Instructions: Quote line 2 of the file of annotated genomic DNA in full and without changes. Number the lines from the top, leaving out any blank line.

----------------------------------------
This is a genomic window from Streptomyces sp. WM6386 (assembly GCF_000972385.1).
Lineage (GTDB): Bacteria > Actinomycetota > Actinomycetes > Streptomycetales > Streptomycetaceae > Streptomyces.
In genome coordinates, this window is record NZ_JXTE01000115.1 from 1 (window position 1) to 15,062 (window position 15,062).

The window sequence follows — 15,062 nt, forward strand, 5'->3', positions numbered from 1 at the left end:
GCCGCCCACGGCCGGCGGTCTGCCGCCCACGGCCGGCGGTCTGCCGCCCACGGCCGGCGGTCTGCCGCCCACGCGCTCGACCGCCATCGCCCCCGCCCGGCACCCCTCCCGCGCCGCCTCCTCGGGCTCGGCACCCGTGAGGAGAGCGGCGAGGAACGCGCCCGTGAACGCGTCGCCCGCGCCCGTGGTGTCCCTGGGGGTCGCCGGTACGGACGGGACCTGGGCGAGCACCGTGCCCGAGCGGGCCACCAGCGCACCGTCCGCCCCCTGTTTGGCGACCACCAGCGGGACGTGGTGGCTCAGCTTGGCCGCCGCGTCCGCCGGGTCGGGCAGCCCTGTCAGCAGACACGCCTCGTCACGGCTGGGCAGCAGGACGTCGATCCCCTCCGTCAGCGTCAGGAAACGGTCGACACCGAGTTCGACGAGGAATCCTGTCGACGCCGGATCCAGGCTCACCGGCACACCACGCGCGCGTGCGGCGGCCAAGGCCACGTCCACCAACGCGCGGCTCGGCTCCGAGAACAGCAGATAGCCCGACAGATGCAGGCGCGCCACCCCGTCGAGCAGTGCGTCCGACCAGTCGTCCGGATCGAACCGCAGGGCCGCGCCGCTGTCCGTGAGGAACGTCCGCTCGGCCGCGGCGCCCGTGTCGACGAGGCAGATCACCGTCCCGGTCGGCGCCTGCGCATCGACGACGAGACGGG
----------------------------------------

Lineage (GTDB): Bacteria > Actinomycetota > Actinomycetes > Streptomycetales > Streptomycetaceae > Streptomyces.